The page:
In 1980, after 15 years in production, Rolls-Royce replaced the Silver Shadow II with the new Silver Spirit. While the Spirit retained the 6.75-litre V8 engine and Citroen-derived hydraulic ride control and high-pressure braking systems of the Shadow, it was a completely redesigned car meant to carry Rolls-Royce into a new era with increased attention paid to safety and emissions.
The exterior styling was lower, wider, and longer than before, yet with the same understated elegance that made it undeniably a Crewe product. As with the Silver Shadow and its stretched Wraith II counterpart before it, the extended wheelbase version was sold as a separate model known as the Silver Spur. The factory produced a handful of highly exclusive stretch-wheelbase touring limousines, and there were also a few cars fettled for private clients by Park Ward and Hooper, while several other firms converted standard cars into limousines, convertibles, and more.
The 1987 Silver Spur shown here is understood to have been opened up and stretched configuration early in its life. The work was probably done by Italian coachbuilder Autoconstruzione S.D. Torino, which performed similar conversions on various Bentley Mulsannes. According to the Rolls-Royce Foundation this car was originally finished in acrylic white over blue hides and was sold new in South Florida. It spent its early years in the Miami area, where a bright white, stretched, convertible Rolls-Royce limousine surely attracted the attention its owner desired. Tasteful…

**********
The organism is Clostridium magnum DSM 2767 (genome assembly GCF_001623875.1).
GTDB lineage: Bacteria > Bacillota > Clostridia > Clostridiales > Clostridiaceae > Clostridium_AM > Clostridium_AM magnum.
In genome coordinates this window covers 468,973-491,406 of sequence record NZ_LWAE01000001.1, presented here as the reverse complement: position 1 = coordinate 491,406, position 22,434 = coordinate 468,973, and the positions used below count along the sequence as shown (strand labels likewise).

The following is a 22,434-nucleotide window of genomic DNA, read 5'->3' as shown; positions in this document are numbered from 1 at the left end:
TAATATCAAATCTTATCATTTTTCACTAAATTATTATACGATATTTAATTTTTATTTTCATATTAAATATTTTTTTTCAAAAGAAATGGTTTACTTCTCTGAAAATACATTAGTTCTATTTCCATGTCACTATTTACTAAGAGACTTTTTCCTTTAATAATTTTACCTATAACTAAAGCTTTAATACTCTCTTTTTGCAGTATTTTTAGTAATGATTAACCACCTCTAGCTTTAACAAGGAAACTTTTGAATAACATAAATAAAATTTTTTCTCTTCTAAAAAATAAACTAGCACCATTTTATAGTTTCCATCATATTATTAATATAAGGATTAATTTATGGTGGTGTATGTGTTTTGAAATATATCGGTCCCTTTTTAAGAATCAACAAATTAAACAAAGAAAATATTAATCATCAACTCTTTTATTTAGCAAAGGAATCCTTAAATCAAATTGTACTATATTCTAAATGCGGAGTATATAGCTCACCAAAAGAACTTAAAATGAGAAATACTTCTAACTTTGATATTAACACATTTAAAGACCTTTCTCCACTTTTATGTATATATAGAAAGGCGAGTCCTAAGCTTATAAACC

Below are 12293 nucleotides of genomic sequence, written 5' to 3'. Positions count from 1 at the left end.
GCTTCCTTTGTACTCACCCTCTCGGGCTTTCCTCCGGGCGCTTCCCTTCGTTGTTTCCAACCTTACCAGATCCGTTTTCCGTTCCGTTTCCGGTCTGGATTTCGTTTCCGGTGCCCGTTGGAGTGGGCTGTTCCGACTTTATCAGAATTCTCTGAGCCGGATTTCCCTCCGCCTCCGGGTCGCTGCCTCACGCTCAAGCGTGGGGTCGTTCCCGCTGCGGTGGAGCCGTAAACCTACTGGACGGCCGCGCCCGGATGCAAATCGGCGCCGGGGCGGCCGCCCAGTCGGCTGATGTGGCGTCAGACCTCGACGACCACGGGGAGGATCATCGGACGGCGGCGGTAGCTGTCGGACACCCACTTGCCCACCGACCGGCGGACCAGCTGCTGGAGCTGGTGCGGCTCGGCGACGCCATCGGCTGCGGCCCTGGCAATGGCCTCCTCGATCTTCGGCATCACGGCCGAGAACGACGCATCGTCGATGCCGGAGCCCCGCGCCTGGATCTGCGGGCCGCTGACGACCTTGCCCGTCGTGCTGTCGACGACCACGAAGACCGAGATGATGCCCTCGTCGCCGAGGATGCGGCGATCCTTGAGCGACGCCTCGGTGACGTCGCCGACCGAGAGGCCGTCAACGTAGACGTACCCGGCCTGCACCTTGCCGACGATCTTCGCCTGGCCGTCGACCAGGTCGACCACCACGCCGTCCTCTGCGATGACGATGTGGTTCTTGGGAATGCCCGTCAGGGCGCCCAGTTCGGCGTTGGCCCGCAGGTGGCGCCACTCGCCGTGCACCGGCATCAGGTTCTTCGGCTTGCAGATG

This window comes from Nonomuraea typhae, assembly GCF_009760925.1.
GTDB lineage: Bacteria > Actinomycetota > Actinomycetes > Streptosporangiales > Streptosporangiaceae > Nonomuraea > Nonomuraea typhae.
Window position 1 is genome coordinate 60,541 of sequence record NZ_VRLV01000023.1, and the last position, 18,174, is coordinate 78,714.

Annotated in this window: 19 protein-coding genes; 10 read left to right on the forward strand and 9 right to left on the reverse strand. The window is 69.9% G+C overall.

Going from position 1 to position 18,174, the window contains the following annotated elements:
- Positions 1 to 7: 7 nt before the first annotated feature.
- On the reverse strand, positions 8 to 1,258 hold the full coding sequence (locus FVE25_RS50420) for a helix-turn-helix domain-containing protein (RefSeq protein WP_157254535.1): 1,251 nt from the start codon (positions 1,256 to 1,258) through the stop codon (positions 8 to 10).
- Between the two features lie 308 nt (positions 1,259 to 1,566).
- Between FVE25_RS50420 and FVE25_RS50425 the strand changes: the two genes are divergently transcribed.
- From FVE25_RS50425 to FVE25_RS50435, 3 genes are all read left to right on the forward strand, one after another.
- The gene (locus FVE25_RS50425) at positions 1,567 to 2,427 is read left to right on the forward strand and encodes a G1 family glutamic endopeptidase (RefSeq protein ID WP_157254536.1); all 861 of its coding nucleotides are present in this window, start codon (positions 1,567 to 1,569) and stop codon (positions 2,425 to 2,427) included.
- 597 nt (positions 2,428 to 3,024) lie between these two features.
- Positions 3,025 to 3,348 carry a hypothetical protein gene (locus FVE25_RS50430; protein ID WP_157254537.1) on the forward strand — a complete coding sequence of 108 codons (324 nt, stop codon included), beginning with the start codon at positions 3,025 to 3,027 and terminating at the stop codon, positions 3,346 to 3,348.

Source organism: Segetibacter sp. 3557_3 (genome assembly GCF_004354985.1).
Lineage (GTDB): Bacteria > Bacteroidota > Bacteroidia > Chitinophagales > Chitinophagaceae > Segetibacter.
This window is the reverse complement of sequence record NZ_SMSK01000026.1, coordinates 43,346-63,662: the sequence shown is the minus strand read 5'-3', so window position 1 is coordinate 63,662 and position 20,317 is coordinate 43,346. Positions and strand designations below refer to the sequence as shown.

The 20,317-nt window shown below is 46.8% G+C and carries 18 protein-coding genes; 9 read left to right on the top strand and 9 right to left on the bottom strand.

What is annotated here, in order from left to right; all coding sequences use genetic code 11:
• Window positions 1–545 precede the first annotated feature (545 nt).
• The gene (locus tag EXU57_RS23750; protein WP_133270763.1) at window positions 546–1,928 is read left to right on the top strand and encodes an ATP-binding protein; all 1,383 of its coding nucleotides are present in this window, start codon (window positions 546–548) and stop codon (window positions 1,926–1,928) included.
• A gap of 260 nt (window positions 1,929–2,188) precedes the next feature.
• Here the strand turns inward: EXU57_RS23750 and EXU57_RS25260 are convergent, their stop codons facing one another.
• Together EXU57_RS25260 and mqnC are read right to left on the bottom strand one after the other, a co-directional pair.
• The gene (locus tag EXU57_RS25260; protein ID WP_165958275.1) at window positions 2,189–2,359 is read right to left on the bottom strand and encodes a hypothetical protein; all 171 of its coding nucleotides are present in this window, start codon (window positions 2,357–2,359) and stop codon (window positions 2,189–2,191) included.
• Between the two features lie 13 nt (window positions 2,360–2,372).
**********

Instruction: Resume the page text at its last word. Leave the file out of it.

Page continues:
Check out the pictures and you can see immediately that this was a car built and converted in the eighties, with its rocker switches and a TV that's deeper than it is wide – there's no touch-screen control here!
Dealer service records do not indicate precisely when the conversion took place but in the mid-1990s it changed hands and the new owner invested in a respray of the car, opting for the more understated metallic blue shown in the pictures.
- This Rolls-Royce Silver Spur was sold by Hyman Ltd, to whom thanks are due for allowing their pictures to be used to illustrate this article.